- You can set limits on your toddler running away playfully. Try scooping your toddler up with a giggle and a playful “Oh no you don’t!”
- Pop them down and let them scamper away again. You can playfully pretend to be confused about where they’ve gone before running and scooping them up again.
- If playful limits don’t work, or you play as much as you can and your toddler still runs away, move in, hold them, or gently prevent them from running away, and listen to whatever frustration or upset follows. Here is a post on setting limits in five words or less.
How to set up a good chase game
Hand in Hand’s approach to play supports toddlers as they work on their autonomy, experience and connection. We call it Playlistening, and it is a powerful tool you can use to help your child work on lifting fears, anxieties or other experiences they want to make sense of. Read more about Playlistening here.
You can play this at home, as you give more opportunities for games like these, or once you have reached a destination, and your child initiates a chase or hide and go seek game.
I make sure that 80% of the time I am, in fact, unsuccessful at either catching or running away from the child or children I’m playing with.
If I’m playing with a non-walker I will crawl VERY slowly, perhaps lunging spectacularly incompetently onto the ground so the child can scamper out of reach.
With a toddler, I still might crawl or stagger slowly.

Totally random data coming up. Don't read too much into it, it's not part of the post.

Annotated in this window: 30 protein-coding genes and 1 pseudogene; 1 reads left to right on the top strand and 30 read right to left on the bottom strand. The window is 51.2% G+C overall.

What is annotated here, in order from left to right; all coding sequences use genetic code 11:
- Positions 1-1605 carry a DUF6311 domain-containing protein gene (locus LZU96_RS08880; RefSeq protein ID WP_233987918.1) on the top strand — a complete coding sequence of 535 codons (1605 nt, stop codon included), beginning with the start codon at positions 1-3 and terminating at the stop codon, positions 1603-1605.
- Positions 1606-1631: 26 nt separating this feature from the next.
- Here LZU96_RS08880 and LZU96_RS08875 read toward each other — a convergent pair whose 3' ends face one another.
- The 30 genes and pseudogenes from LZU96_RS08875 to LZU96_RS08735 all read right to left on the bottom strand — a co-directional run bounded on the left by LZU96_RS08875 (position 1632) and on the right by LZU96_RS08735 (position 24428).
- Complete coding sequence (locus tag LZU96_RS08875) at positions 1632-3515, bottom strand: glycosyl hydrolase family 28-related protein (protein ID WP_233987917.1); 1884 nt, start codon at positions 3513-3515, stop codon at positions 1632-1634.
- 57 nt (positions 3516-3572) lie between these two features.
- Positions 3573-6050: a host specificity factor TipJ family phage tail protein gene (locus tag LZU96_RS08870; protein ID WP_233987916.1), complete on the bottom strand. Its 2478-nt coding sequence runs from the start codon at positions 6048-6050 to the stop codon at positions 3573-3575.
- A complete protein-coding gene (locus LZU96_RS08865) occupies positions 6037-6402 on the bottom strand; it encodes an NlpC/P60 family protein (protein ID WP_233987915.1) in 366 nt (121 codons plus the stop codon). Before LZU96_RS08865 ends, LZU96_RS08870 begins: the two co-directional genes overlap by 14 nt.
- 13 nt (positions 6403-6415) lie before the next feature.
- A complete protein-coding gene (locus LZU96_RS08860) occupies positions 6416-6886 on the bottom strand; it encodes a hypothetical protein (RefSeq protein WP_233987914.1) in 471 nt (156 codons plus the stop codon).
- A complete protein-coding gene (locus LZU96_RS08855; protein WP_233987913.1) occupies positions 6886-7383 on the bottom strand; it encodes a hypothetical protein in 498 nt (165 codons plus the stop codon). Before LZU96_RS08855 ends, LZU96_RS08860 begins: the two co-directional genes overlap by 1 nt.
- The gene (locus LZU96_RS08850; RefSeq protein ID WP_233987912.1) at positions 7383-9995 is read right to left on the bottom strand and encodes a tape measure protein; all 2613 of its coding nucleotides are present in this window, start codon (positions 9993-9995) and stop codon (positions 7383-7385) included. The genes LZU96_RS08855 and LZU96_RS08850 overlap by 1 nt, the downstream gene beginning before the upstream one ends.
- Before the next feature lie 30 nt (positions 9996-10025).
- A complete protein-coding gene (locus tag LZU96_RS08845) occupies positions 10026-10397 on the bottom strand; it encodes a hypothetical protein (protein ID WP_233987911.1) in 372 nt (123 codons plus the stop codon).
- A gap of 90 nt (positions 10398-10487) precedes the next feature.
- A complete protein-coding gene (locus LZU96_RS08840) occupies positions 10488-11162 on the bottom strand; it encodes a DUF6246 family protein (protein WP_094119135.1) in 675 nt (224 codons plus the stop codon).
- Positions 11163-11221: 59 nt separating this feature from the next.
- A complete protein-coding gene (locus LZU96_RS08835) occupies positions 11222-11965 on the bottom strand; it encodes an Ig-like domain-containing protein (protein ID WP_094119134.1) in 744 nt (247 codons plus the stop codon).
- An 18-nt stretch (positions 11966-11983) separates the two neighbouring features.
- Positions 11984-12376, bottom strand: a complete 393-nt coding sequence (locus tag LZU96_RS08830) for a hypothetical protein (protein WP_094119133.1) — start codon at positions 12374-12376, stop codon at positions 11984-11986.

By the time I’m chasing my eight and ten year olds I might not need to pretend at all, but I will exaggerate my frustration or incredulity at my inability to catch them.
The aim with play like this is to follow your child’s lead. Be careful of adding an adult-initiated element to a game of chase, by for example, adding an unrequested “monster” character to do the chasing. This can be overwhelming, and move the game from easy, safe, connection building, to an anxiety triggering one.
As you play, watch and listen carefully. You know the game is going well when you hear delight, giggles and laughter. But if exuberance turns into a more panicky, shrill laugh, enjoyment can be shifting towards fear and it’s important to pull back.
Just take a breath, and let your child make the next move.
It’s a dance, but as you hear that laughter, you will know that your toddler is doing what they need to – and that you have a way, finally, in letting go of controlling this running, to be in control of it.
Let me know how these ideas go with your toddler. I’d love to hear from you.
Got a potential Usain Bolt on your hands?
Here’s a two-step solution to use if your toddler loves running away.
Step One: Plan
- Connect first! Try some of these games before you leave the house. And you can use some of these games with toddlers while you are out.
- When you ARE having a nice time with your toddler, mention it. “Oh, this is nice isn’t it?”
- Suggest a game when you get to your park or playground – and see if your toddler chooses a chase game.
- Stay close enough to reach them before they can reach danger.
- Take a stroller if you know your toddler is prone to running and you need a safe space for them.
Step Two: Respond
- Be ready to move toward your toddler if they run away, rather than use your voice.
- Scoop them up, or playfully set a limit.
- If playful limits aren’t effective, set a limit by gently holding their hands or preventing them from running, and listen. You do not need to say much, and there’s a good guide in What to Say During Staylistening if you are wondering how to do this.
- Be prepared to repeat this for a while if your child has lots to offload.
- Get listening time on the feelings you have about your child running away – this will be different for everyone.